Unknown gunmen abducted a German working for a construction company in a north Nigeria city where a radical Islamist sect last week killed 185 people, police said Thursday, underscoring the continuing unrest in the region.
The kidnapping came as Nigeria's new top police official took command of the nation's ill-equipped and under-trained force, despite already being tarnished by allegations he allowed religious and ethnic violence that killed 1,000 people in 2001 to spiral out of control.
Violence in north Nigeria continued Thursday with the kidnapping of the German who worked for Dantata & Sawoe Construction Company Ltd. Local police spokesman Magaji Musa Majiya said two gunmen in a sedan abducted the man while he was at a construction site.
Telephone numbers advertised for the construction company did not work Thursday. The German Embassy in Abuja, Nigeria's capital, declined to comment.
A spokeswoman for the Foreign Ministry in Berlin, speaking on customary condition of anonymity, said that authorities had heard the report and that the ministry and the embassy were working together with all resources to learn more.
Majiya said officers continue to investigate the abduction. No one claimed responsibility for the kidnapping, but it came after Boko Haram's coordinated attack last week in Kano that saw police stations, immigration offices and the local headquarters of the secret police bombed.
Meanwhile, Mohammed D. Abubakar took over Thursday as inspector general of the Nigeria Police Force, an agency still roughly organized and as maligned as it was when the British colonial government created it in 1861. Today, more than a fourth of its officers serve as personal attendants and drivers to the oil-rich nation's elite, while others extort bribes from motorists at checkpoints.
Abubakar, who previously served as police commissioner in Lagos, found himself appointed to the position after President Goodluck Jonathan forced Inspector Gen. Hafiz Ringim to retire several months early Wednesday. Criticism had grown over Ringim's management after a series of attacks by the sect known as Boko Haram, including one that saw the force's headquarters bombed in June. The final straw appeared to be the sect's coordinated assault last week in Kano that saw at least 185 people killed.
Yet in 2001, Abubakar served as the top police official for Jos as the city edged closer to violence. Civil rights activists accused the commissioner of ignoring warning signs and their messages asking him to mediate the growing turmoil. On Sept. 7, 2001, the city erupted in violence, pitting Christians against Muslims in violence that has repeated itself in years since.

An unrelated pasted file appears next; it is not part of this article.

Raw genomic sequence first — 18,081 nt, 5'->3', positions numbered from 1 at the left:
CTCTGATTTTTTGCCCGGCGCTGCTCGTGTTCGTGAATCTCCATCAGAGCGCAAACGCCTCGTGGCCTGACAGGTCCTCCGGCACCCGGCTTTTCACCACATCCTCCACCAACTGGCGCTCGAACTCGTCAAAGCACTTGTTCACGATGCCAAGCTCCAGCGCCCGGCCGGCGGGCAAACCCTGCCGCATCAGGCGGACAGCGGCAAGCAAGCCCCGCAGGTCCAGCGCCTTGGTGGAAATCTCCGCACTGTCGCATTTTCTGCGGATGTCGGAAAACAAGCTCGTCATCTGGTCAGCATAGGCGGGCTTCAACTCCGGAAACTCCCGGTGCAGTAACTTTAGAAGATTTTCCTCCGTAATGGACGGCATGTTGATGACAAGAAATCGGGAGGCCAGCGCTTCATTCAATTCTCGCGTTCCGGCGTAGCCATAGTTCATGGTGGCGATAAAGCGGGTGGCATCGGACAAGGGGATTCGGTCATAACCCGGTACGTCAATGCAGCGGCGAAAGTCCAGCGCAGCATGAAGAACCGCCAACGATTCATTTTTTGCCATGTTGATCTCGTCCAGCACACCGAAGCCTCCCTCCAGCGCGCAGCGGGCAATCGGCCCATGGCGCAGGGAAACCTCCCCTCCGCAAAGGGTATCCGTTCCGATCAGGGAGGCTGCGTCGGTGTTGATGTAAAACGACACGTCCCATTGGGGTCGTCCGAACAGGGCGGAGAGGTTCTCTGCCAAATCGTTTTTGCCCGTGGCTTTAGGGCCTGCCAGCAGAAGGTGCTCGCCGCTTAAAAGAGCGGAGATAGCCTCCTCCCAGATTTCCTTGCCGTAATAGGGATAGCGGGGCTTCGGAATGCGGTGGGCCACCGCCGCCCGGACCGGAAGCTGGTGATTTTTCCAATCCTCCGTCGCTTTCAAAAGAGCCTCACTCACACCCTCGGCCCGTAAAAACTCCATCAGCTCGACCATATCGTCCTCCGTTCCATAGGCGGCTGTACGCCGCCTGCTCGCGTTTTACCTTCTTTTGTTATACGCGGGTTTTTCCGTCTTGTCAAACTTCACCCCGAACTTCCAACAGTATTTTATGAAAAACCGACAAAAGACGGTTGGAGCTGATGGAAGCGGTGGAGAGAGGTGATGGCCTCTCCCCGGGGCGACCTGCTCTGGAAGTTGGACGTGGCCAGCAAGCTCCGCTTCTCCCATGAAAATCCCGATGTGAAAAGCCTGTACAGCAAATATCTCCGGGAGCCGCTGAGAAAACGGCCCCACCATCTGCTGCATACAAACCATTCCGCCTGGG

The attacks killed about 1,000 people, Human Rights Watch said, violence that went unnoticed on the world stage as the Sept. 11 terror attack happened soon after. Some of the violence could have been averted by the police _ including one instance where officers turned away a Muslim man trying to find protection for a Christian later killed, Human Rights Watch said. Officers also did not deploy to stop attacks at the city's university.
"The police commissioner kept saying everything was under control while the whole town was on fire," one local human rights activist told Human Rights Watch after the rioting.
Abubakar was transferred to Abia state in November 2001. A later report by Plateau state officials on the incident called for him to be fired from the federal police.
In a statement Wednesday announcing Ringim's ouster, the presidency described Abubakar's appointment "as a first step towards the comprehensive reorganization and repositioning of the Nigeria Police Force to make it more effective and capable of meeting emerging internal security challenges."
Presidential spokesman Reuben Abati told The Associated Press on Thursday that officials had no concerns over Abubakar's handling of the Jos riots, as he had proved himself over the last decade in other assignments.
"The man was in fact promoted, so that means that the indictment had no effect whatsoever," Abati said.
It remains unclear what effect Abubakar's leadership will have on police, though he has been lauded for his anti-robbery campaigns in the time since the 2001 Jos violence. Nigeria's police force remains under-equipped and unable to investigate major terror attacks like those carried out by Boko Haram.
Abubakar himself acknowledged Thursday the challenges facing him, but said his administration "will not tolerate any act of indiscipline."
"Crime and criminality, whatever name you give it whether it is Boko Haram or armed robbery, we shall fight crime in all its ramifications," he said.
Boko Haram wants to implement strict Shariah law and avenge the deaths of Muslims in communal violence across Nigeria, a multiethnic nation of more than 160 million people split largely into a Christian south and Muslim north. The group, whose name means "Western education is sacrilege" in the Hausa language of Nigeria's north, has now killed at least 262 people in 2012, more than half of the at least 510 people the sect killed in all of 2011, according to an Associated Press count.
Meanwhile, police in Kano said that a bomb blast hit a motor park Thursday in Sabon Gari, a largely Christian neighborhood. Majiya said the blast caused no injuries.
Associated Press writers Ibrahim Garba in Kano, Nigeria; Bashir Adigun in Abuja, Nigeria; Yinka Ibukun in Lagos, Nigeria and David Rising in Berlin contributed to this report.
Jon Gambrell can be reached at http://www.twitter.com/jongambrellAP.